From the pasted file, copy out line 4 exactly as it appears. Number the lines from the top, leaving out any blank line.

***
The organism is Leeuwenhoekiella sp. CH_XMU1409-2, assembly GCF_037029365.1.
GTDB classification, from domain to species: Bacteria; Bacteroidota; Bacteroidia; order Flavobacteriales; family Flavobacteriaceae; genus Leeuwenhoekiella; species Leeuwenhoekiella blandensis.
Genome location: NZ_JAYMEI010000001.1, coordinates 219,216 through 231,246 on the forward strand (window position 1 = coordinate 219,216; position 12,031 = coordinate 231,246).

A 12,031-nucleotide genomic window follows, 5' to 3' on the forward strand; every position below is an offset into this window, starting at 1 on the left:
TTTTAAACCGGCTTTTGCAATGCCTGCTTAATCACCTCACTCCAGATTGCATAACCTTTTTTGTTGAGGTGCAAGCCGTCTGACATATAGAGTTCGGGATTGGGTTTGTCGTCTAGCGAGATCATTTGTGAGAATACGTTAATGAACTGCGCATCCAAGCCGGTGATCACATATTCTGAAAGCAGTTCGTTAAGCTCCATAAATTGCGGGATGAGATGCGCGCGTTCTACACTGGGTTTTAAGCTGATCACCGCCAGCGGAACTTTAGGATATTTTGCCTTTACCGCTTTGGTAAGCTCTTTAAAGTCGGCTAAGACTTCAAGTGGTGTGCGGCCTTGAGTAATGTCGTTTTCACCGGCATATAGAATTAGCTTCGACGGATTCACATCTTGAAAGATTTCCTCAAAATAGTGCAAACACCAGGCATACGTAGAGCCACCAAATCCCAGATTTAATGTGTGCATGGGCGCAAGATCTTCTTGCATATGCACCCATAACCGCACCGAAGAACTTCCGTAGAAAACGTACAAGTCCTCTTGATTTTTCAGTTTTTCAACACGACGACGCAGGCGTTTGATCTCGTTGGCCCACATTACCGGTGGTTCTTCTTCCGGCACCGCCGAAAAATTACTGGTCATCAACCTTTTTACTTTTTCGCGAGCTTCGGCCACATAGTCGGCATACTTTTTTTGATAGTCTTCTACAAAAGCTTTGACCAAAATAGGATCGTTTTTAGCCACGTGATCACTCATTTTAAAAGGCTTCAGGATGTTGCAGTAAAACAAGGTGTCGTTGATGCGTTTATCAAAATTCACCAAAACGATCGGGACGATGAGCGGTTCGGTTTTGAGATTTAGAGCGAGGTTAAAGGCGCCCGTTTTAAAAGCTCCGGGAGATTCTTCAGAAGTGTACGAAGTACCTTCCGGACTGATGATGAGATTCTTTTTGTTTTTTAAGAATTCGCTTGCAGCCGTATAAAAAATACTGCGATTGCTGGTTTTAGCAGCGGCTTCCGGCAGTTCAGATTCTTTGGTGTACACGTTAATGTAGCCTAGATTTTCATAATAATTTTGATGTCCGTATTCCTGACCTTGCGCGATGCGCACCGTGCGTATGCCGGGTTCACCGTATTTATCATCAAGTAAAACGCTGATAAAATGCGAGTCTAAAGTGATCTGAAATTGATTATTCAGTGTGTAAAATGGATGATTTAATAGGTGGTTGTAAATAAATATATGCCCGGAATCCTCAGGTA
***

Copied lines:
A 12,031-nucleotide genomic window follows, 5' to 3' on the forward strand; every position below is an offset into this window, starting at 1 on the left: